Leadership in international schools: The enduring paradox of discrimination

Tristan Bunnell, Alexander Gardner-McTaggart

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Abstract

This paper reports on a study undertaken (and output in journal format) concerning the nature of senior leaders (Heads, and Directors) being sought in the growing arena of private K-12 English-speaking international schools. After several decades of slow growth, there are currently 12,000 of this type of school globally, teaching a curriculum in English outside an English-speaking nation. The existing period of globalisation has seen a huge demand for this kind of school, especially across Asia (where China is the largest market), and they are expected to double in size by 2030. They are still staffed, in the main, by leaders from Britain and North America. This is a fast growing yet still largely under-reported arena of schooling and we still know little about the type of leadership that it attracts or involves.
We show how the well-established, accredited schools authorised to offer the programmes of the Geneva-registered International Baccalaureate, which we term the ‘Elite Traditional International Schools’ (ETISs), deliberately seek and ultimately employ a distinct character as the senior leader. Using data collected from a major online job recruitment site about 20 ETISs in 18 nations, we apply Pierre Bourdieu’s sociological notion of cultural capital accumulation to show how a ‘field of power’ is being (re)enforced. Moreover, we can identify a distinct circuit of leadership nobility, where having a ‘sense of humour’ and being a ‘well-spoken communicator’ is of greater importance than credentials or educational experience. It emerges that a well-developed set of ‘unwritten rules’ can be identified yet are rarely questioned or discussed.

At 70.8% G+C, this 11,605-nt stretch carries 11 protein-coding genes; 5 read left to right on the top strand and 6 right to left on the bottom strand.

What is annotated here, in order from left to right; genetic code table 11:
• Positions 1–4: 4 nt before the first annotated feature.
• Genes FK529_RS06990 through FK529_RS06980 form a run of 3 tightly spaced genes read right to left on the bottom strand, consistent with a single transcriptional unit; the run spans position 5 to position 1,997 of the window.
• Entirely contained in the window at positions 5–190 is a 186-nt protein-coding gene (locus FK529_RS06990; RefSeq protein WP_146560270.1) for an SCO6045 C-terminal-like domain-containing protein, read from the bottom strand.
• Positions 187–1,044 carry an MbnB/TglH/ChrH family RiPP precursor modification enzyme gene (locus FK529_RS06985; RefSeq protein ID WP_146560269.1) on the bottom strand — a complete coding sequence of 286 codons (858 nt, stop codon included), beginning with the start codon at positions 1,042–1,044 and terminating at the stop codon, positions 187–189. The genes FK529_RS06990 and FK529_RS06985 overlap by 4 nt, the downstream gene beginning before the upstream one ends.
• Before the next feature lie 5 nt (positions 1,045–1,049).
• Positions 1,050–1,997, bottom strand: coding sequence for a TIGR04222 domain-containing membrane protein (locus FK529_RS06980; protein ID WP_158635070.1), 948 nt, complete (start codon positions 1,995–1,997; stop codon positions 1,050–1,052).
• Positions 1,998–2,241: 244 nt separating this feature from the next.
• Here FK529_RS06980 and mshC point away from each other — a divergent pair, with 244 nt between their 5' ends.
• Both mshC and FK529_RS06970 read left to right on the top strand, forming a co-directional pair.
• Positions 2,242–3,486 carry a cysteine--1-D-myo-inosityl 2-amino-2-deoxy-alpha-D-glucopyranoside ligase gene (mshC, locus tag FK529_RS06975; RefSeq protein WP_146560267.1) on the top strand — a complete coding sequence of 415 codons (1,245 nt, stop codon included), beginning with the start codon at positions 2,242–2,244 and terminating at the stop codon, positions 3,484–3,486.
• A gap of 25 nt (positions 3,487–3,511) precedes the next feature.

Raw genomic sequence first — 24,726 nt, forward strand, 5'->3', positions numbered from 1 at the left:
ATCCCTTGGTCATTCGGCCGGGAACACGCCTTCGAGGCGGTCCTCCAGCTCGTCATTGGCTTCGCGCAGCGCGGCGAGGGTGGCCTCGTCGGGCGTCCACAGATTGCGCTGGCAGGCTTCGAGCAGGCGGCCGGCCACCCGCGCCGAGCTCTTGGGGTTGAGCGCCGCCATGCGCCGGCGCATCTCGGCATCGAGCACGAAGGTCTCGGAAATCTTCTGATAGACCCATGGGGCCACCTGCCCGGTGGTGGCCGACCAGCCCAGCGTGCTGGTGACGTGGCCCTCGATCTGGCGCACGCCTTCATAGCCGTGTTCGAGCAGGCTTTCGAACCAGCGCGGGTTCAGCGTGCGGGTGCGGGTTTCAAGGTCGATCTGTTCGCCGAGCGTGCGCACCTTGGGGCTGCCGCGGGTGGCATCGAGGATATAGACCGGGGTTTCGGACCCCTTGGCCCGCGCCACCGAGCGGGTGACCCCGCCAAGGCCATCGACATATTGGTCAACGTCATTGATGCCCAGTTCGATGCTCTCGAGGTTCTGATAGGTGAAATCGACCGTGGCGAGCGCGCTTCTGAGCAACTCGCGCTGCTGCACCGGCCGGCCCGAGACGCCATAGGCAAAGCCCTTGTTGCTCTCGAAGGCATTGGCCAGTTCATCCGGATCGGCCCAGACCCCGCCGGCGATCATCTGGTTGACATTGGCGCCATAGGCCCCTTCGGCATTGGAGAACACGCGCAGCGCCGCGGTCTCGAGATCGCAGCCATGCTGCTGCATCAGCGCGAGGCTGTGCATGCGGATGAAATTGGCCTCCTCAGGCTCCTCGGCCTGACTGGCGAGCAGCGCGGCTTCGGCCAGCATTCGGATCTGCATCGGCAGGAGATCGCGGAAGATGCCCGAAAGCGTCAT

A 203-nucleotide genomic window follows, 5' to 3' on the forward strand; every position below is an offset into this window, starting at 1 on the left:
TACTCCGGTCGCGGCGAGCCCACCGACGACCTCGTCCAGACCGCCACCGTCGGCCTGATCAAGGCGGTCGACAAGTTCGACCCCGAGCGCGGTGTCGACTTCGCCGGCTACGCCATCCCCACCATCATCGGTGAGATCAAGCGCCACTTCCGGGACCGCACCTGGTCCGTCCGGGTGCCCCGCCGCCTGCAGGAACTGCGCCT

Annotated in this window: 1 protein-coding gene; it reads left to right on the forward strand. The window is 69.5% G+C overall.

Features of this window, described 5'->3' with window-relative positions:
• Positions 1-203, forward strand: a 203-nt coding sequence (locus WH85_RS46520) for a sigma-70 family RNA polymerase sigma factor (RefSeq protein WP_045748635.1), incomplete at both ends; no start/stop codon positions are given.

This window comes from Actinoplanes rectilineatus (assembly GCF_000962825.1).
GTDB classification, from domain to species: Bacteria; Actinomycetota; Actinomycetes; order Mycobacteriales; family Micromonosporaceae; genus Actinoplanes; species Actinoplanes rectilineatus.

We see this important and original finding as a fundamental and enduring structural paradox, since the ETIS (Elite Traditional International School) involves an inclusive mission to educate and facilitate in practice the ideals and morals of global citizenship. The ETIS openly champions the ‘just and responsible global citizen’ committed to displaying respect, open-mindedness, and tolerance of diversity. Why then, does the ETIS practice discrimination in favour of a certain type of senior leader, with a similar accumulation of cultural capital?
Original languageEnglish
Publication statusPublished - 8 Jul 2022
EventAnnual Conference of the British Educational Leadership Management Administration Society (BELMAS) 2022 - Liverpool, UK United Kingdom
Duration: 8 Jul 20229 Jul 2022

Conference

ConferenceAnnual Conference of the British Educational Leadership Management Administration Society (BELMAS) 2022
Country/TerritoryUK United Kingdom
CityLiverpool
Period8/07/229/07/22

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